My parents met in New York. My mom, from a small town of Sejlflod in Jylland, Denmark. My Dad from the Pacific Northwest. So when they decided, with 6 months old me in their arms to move back to the US, they settled on Tacoma, WA. Kind of fortuitous that my journey should lead me back here - only about 10 blocks away from my first American home. But that's for a later chapter. 

    My parents divorced when I was three and my mother decided to move us, three girls, to Denmark. First Skanderborg, then what I now consider my hometown, Haslev. This is where I went to school, where I had friends, where I learned about life, and love and longing. This is where I grew up. If you can call yourself a "grown-up" at 17; that's when I moved away from home. 
    I then became what I would call a "Copenhagen nomade" moving almost 25 times in the 13 or so years I lived there, interrupted only by a 2-year stint in Barcelona - also a story for another chapter.

    I finally up-rooted, if I ever had roots, and moved to the Pacific Northwest in 2010 when I was 31.

    And that's the short, cliff notes version story. But that's not really how I want to tell it. I want to tell my story by delving into how that story made me, me. What it was like, being a part of two worlds, and what sometimes felt like not being a part of anything at all. Feeling like an outsider for all the wrong reasons, trying so hard to belong, but not feeling like I belonged at all.
    As a child, I would spend the entire year going to school and living my life in Haslev and every other summer I would visit my Dad in Seattle. The alternating summers, he would visit us. I spoke (and still do speak) both languages fluently... mostly without an accent in either language. My dad would call every week long-distance to keep in touch with us girls. And in the '80s that was not cheap! My mom, even though she is 100% Dane, would make traditional Danish cooking right alongside fried chicken and cornbread. I felt the duality every day.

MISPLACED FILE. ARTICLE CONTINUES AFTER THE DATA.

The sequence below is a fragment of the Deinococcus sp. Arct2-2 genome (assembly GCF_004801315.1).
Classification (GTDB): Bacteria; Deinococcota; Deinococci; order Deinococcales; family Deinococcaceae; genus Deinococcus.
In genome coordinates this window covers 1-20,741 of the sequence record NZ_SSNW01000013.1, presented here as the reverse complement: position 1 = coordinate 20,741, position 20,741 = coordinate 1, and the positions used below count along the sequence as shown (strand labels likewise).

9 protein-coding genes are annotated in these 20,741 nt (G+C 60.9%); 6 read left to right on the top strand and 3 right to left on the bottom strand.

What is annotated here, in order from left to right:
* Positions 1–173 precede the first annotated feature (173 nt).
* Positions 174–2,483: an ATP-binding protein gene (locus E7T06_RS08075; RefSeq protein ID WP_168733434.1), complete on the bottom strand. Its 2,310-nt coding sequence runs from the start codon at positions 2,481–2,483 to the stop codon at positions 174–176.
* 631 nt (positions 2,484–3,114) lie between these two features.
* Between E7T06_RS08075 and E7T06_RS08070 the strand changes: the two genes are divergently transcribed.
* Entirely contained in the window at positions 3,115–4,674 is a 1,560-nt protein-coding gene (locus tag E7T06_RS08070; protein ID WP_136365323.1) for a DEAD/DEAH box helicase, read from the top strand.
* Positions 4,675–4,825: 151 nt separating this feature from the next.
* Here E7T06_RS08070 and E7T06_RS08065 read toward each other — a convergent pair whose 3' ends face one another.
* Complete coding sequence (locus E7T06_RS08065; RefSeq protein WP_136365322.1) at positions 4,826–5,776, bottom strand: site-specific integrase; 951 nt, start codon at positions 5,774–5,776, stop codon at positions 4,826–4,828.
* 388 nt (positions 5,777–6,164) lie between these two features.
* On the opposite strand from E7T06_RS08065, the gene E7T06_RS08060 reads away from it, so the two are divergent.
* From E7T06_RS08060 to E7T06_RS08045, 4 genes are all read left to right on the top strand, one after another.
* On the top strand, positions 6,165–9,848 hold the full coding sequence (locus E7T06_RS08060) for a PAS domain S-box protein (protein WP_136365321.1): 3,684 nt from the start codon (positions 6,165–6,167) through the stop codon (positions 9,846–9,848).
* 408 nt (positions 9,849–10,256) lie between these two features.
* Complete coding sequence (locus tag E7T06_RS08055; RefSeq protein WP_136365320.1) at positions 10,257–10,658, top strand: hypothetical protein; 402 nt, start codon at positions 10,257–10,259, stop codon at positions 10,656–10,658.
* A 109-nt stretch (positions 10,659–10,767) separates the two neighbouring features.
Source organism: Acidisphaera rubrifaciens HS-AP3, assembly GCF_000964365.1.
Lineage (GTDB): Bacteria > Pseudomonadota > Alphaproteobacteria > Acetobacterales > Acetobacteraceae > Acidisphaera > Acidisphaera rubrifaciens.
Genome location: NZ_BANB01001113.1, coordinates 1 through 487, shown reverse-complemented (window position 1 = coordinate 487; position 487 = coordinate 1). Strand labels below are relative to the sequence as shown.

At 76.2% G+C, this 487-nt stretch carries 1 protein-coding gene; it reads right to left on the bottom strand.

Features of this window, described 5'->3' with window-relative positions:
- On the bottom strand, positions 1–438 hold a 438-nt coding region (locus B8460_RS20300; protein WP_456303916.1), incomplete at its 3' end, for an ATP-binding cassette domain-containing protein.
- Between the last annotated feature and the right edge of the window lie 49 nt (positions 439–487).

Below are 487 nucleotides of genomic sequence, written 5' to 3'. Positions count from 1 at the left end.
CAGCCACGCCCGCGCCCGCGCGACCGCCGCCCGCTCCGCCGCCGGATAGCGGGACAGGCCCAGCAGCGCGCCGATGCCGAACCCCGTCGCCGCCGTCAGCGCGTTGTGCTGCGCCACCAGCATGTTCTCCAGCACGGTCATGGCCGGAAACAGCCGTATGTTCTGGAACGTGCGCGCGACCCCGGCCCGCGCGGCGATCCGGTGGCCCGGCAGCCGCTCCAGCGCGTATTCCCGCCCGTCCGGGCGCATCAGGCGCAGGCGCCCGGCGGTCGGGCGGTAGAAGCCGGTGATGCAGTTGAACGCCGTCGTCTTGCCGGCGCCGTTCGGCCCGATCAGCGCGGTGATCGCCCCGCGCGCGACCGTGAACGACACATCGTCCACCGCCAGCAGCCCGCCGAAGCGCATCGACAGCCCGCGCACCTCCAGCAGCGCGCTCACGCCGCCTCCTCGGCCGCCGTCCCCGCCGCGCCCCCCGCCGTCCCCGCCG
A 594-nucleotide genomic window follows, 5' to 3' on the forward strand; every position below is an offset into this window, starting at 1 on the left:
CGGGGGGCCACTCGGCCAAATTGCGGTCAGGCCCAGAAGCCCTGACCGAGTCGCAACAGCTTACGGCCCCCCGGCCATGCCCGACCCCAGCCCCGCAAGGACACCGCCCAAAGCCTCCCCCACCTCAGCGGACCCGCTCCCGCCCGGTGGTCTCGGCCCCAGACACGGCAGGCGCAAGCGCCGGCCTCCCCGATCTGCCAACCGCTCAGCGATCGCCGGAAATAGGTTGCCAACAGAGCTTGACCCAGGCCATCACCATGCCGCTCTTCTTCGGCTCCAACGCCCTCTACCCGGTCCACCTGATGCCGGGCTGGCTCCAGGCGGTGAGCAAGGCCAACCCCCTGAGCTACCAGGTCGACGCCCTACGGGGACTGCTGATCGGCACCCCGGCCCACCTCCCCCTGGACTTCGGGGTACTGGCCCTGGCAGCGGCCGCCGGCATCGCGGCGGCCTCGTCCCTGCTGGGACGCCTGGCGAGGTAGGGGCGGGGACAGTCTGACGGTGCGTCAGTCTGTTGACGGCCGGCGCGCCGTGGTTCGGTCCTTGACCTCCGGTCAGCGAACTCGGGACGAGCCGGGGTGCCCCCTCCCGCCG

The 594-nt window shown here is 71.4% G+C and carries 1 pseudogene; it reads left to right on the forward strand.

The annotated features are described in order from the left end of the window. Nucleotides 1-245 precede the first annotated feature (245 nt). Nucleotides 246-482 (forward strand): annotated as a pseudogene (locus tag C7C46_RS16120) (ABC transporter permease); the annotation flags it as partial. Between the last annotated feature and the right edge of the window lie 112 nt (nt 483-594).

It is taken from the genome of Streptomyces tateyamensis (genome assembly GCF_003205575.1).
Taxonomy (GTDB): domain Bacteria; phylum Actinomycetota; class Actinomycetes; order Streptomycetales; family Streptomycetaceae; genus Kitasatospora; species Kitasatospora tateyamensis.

Consequently, it somehow made me feel divided. Instead of belonging everywhere, I felt like I didn't belong anywhere. 
    I suppose, with a different outlook on life, this duality could have made me feel abundant, like a citizen of the world, who had many homes. But my upbringing in so many ways nourished lack and dependence. And it made me feel stretched too thin. I was too American to be Danish and too Danish to be American. So I was, effectively, neither.

    Every time I came back to Denmark I would miss the US terribly. But it was never actually true the other way around. This only occurred to me when I finally moved here, that the homesickness I would feel for the US when gone, never set in for Denmark. Yes, I missed my family, but not the culture, not the place itself. 

    In reality, moving to the US clarified a lot of things for me. I have always been more American than Danish, I know that now. I've been loud, brazen, and always had big dreams and big gestures. Not in any way the proper little girl my mother tried to raise me to be. I had a terrible temper, that felt uncontrollable at times and a big voice that was repeatedly told to not shine too brightly, not to make the other kids feel bad. 

    This may seem harsh, but anyone from Denmark would notice this as "Janteloven" or "The Law of Jante" - a culturally-induced oppression that the Danes all know too well. Again, this is a phenomenon I will explain in depth in another chapter. Suffice it to say, it's a classic "crabs in a bucket" syndrome. When one tries to climb out the others will pull it back down.

    So I suppose I was not entirely caught in the middle. I sometimes describe myself as "half-and-half", with a chuckle. But that doesn't really describe me. In reality, I am more like 75/25. In the last ten years, I have learned to embrace my Danish roots, while also fully encompassing how American I really am. Immigrant heritage and all.